Van Wilder : Party Liaison
Van Wilder has spent seven years at Coolidge College. When his father finds out he's nowhere close to graduating, he cuts off his son's tuition.
Under the tagline ''The tradition continues,'' National Lampoon's Van Wilder comes pretty close. Like John Belushi's character Bluto in the 1978 comedy Animal House, Van Wilder (Ryan Reynolds) is on his seventh year of college with no prospects of completing his B.A.--and with good reason. Van is really the big man on campus: he lives in a huge, designer-decorated dorm room, rides around in a personal golf cart, and at the start of each semester, has hundreds of students lined up outside his room vying for the opportunity to become his personal assistant. But when Van's father (played by Tim Matheson, Otter in Animal House) finds out his son is milking him to sustain his cushy college life, he decides to cut Van off. But Van manages to keep afloat with various business ventures, like hiring out topless tutors, until college newspaper journalist Gwen (Tara Reid) discovers the truth. Her boyfriend (Daniel Cosgrove), jealous of Gwen's interest in Van, vows revenge on the campus king.
Ryan Reynolds, who is better known as Berg from the ABC sitcom Two Guys and A Girl, fits nicely into the role of Van Wilder. His popular party boy character could have easily been despicable, but Reynolds manages to make Van an agreeable, down-to-earth guy. As Van's love interest, American Pie alum Reid, like Reynolds, brings some dimension to her character and balances brains with cuteness well; she comes across as smart without having to put on the mandatory horn-rimmed glasses. The chemistry between Reid and Reynolds seems a little off, however, and the romance between the two is hard to buy. Kal Penn was also well cast as Van's assistant Taj Mahal Badalandabad, a virginal exchange student from India who continues to work for Van even when Van can no longer afford to pay him. Real World Hawaii's Teck Holmes landed his first feature film role as Van's best friend, Hutch, and seems to have chosen wisely. Although his character is present on screen throughout most of the film, his lines are few and far between but well delivered and not too far removed from his MTV persona.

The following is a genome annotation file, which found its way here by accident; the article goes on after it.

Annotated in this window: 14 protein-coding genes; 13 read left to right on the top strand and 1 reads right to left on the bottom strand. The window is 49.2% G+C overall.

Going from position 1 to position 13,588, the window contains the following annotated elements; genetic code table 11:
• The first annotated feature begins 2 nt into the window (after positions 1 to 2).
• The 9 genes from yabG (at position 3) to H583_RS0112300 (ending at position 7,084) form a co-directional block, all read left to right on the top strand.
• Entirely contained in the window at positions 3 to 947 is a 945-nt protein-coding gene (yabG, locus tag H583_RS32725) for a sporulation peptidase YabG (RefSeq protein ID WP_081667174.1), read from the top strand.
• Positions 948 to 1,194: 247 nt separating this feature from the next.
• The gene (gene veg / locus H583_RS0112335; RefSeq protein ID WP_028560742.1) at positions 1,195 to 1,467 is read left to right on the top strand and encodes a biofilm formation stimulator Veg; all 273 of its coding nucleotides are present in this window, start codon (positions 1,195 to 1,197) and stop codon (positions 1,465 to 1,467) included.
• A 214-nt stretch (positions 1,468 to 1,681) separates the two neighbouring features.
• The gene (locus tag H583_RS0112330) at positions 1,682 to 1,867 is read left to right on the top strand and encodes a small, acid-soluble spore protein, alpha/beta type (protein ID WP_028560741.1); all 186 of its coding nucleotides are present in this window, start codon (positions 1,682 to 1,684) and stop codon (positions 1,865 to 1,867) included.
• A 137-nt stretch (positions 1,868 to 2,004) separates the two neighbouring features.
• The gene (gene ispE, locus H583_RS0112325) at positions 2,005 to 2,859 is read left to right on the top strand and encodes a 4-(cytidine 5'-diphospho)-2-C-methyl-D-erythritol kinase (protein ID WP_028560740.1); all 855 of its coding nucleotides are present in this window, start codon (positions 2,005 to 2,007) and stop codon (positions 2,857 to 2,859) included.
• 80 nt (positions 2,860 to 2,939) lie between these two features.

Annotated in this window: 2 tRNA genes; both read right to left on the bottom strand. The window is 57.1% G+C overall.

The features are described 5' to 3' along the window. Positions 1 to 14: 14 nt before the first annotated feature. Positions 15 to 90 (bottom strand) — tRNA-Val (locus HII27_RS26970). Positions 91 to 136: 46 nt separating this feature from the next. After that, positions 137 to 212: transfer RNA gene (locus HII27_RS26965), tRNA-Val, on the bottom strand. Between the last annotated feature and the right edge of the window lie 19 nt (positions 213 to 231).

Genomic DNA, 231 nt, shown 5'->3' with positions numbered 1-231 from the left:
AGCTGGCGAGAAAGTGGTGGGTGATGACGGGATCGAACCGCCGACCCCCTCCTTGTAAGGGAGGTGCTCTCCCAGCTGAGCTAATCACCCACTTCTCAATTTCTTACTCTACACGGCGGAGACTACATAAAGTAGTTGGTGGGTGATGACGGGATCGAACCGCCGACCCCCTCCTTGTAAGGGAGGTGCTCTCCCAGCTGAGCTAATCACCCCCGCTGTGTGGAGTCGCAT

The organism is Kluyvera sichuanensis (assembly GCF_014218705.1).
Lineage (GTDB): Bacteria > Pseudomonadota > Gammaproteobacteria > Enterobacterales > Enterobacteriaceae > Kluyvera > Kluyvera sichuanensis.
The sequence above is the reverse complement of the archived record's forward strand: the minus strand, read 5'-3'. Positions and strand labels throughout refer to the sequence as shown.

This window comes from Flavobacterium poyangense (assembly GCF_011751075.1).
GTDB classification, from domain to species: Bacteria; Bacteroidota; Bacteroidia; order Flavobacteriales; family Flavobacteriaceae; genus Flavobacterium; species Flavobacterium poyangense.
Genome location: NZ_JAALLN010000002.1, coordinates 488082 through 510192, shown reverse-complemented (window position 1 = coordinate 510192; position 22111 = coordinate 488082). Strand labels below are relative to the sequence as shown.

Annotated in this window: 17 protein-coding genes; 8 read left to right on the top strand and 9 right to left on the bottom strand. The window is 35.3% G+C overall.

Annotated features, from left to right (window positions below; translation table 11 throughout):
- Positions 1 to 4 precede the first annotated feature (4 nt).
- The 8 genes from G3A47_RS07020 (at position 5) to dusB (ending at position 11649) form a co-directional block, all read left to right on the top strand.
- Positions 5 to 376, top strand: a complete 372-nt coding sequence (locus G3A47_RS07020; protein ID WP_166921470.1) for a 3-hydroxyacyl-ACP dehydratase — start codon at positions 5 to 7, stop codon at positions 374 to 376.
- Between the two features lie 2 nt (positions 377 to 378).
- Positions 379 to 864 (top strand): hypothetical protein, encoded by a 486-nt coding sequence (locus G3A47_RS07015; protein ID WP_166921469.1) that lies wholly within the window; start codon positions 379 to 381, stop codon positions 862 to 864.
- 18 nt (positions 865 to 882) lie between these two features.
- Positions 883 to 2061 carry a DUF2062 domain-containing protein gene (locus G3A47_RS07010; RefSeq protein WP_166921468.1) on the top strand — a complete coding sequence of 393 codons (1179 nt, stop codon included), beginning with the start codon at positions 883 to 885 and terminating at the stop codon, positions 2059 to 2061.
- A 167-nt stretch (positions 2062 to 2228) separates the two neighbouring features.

The trailer for Van Wilder markets the film as a gross-out teen comedy centered around college kids and sex. And while it is that for the most part, there is also a sort of sweet underlying story line that makes this film surprisingly fun to watch. Van, for one, is not a self-absorbed frat boy but a likeable guy with a bit of a devious streak. Reynolds' performance and witty delivery adds to the character's and the film's charm. There are a couple of sappy scenes in the film, like when Gwen confronts Van about why he is really avoiding graduation, but the cast pulls it all together despite its lulls and predictable ending. While there aren't as many laugh-out-loud moments as there were in Animal House, it fares better than some movies who have tried to match that classic. It's too bad director Walter Becker (whose film Buying the Cow was shelved after its distributor Destination Films went belly-up), didn't capitalize on the film's stronger points, like its wicked one-liners, instead of weakening it with clichés and tender Gwen moments.
Despite an otherwise formulaic and predictable story line, Van Wilder churns out some really good laughs thanks in part to Ryan Reynolds as the movie's protagonist. Keep an eye out for some great cameo appearances from Paul Gleason and Curtis Armstrong.